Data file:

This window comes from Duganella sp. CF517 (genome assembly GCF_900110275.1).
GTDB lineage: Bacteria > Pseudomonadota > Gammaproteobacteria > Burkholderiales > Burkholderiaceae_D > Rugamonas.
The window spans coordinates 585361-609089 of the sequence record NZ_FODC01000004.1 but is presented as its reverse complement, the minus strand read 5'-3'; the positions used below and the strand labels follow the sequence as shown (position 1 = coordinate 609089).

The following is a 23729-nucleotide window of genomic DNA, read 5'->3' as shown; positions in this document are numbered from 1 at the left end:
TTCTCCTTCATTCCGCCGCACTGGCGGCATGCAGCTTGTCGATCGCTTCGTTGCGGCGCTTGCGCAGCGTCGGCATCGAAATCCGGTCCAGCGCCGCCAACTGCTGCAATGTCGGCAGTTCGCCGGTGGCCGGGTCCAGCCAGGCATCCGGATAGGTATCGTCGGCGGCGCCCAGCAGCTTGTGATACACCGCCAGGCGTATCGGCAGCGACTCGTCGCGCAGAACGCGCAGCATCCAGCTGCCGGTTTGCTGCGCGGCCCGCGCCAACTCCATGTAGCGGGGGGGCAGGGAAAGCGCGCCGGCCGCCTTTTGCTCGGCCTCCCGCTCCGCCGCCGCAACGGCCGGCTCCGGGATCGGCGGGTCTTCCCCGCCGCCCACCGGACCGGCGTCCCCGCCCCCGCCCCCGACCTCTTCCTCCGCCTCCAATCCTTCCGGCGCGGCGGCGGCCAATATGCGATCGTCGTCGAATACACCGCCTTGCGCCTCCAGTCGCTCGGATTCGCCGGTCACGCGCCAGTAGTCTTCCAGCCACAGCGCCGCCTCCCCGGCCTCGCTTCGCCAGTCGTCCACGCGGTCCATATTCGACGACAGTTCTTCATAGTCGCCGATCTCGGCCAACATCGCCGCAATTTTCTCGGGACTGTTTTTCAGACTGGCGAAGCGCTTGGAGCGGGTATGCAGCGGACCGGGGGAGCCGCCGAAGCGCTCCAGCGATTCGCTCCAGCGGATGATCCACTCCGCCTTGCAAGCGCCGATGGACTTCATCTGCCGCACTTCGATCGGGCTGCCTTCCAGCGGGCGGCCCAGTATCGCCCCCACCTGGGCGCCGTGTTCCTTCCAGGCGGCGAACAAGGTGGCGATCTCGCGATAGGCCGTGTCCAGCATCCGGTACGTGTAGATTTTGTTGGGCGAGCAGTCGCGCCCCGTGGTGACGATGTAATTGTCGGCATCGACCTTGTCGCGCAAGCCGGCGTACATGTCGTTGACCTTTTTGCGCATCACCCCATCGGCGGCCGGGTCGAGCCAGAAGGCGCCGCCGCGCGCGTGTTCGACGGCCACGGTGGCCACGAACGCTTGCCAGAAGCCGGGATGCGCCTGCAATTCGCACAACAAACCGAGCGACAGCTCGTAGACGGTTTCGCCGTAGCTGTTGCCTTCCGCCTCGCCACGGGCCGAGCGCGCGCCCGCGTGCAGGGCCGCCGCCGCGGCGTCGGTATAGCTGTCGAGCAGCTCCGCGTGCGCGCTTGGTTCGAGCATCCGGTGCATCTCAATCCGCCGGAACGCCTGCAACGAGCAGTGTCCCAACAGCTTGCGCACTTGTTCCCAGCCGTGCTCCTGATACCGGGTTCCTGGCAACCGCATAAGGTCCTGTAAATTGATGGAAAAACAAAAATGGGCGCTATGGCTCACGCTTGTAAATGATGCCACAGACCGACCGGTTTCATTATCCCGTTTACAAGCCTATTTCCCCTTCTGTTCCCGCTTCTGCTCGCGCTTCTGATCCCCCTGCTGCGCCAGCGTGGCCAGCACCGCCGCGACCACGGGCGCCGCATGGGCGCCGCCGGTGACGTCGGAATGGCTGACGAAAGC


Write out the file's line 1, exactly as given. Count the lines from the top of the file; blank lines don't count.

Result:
This window comes from Duganella sp. CF517 (genome assembly GCF_900110275.1).